Dakar


Taking a break from catching up on the past seven months, let’s talk about what’s happening right now. Dakar is all over the media at the moment because of Senegal’s upcoming elections, and because of this I have been getting a steady flow of “WTF IS HAPPENING OVER THERE?! Are you ok? You should get out of there” emails and texts. These texts and emails are the reason that I’ve avoided joining the expat chorus encouraging the dramatic banter by blogging about or posting photos of local riots on Facebook. But in light of some more steady-minded opinions, I shall offer my un-opinionated (see Peace Corps blog disclaimer, check!) observations on what’s happening.

For the past few weeks, headlines about the upcoming (well, tomorrow’s) presidential election in Dakar have read: “Violence Continues in Senegal,” “Is Senegal Falling Into Chaos?” and “Senegal Faces Turmoil.” Couple that with what even casual observers of world events jump to upon hearing about political troubles in Africa given the past year, those headlines lead to some pretty big assumptions about what’s going on here. Especially when they are paired with photos like these:

Yes, big things are happening in politics here in Senegal, especially in a country that has the longest history of peace and democracy in West Africa. In recent riots, protestors, police, and innocent bystanders have been killed. Tear gas has been shot, tires burned. Demonstrations have broken out in regional capitols around the country. What’s important to remember is that no – the entire country is not a rampant fire-pit of chaos. The entire city of Dakar isn’t either. If you stayed in my end of Dakar, you would not know that the images above were occurring 15 kilometers away unless your turned on the TV or the radio. Besides a constant flow of Gendarme trucks entering and leaving the post near our apartment a some shiny new political billboards, life has continued as normal. (Ok, there was one political rally that happened in Ngor Village a few nights ago that we watched from our roof. The rally didn’t venture past loud music, big crowds, cheering, and banging on cars though.)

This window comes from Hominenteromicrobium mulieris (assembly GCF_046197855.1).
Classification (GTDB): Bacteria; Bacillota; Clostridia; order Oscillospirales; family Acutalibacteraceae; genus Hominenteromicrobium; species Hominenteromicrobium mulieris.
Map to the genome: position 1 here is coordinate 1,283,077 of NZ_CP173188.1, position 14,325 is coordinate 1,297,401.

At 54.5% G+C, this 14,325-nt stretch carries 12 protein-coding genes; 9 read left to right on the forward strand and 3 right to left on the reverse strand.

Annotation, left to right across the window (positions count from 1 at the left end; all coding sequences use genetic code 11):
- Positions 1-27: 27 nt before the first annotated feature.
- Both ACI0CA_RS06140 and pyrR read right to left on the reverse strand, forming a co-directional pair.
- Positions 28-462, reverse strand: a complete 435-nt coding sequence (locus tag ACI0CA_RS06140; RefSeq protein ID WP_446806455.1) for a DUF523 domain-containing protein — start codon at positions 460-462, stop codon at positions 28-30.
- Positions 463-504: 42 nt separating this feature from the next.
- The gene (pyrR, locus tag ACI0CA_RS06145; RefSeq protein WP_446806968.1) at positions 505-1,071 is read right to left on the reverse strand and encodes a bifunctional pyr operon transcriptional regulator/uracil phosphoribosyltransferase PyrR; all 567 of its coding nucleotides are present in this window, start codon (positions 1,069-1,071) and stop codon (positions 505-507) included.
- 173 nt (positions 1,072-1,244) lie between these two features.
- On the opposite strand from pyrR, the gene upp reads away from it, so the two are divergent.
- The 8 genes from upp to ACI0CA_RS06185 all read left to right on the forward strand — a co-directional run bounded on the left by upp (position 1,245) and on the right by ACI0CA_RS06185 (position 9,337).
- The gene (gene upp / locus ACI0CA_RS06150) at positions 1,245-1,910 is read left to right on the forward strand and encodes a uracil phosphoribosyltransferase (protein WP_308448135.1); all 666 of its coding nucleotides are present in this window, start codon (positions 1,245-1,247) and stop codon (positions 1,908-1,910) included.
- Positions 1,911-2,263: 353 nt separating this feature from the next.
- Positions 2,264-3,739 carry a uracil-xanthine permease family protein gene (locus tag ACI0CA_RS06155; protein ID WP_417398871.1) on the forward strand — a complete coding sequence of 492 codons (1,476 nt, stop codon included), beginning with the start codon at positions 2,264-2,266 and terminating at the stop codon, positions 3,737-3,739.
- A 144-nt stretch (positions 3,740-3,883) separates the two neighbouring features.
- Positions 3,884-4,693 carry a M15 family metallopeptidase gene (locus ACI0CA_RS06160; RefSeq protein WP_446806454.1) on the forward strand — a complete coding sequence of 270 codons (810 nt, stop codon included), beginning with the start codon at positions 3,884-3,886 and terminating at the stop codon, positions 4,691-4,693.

True, we do not know what’s going to happen during voting tomorrow or when results start to roll in over the next few days, and because of this people are on edge. I’ve not once had any fear for my personal safety based on what I can see and hear happening around me; I have gotten nervous upon receiving four text messages in one evening saying “Do not leave your apartment! There are demonstrations down town! Vigilance!” Downtown is over 15 kilometers away from me. The ancy messages that I’ve heard from the western population in Dakar and outside media have made me more nervous than anything I’ve seen or heard around me, to the point where I actually followed fervent advice to empty my bank account and stock up on food and water. Good to be prepared, sure, but I really don’t think it was 100% necessary. Now we’re just getting fat in our apartment because of the unusual abundance of good food.